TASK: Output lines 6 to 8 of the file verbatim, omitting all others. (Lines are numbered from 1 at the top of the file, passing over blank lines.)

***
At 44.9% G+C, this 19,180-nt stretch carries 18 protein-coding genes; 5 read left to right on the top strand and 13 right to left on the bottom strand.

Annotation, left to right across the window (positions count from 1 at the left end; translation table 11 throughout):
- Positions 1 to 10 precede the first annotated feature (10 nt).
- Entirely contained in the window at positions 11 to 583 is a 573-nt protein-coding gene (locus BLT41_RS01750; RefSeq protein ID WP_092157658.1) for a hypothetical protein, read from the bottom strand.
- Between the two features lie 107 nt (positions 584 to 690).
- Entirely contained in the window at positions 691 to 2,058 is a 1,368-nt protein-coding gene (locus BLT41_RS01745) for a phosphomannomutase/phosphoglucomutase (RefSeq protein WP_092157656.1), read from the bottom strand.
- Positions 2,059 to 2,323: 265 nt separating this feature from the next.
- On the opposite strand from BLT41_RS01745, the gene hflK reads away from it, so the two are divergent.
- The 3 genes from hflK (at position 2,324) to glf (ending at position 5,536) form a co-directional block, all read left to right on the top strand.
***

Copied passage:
- Entirely contained in the window at positions 691 to 2,058 is a 1,368-nt protein-coding gene (locus BLT41_RS01745) for a phosphomannomutase/phosphoglucomutase (RefSeq protein WP_092157656.1), read from the bottom strand.
- Positions 2,059 to 2,323: 265 nt separating this feature from the next.
- On the opposite strand from BLT41_RS01745, the gene hflK reads away from it, so the two are divergent.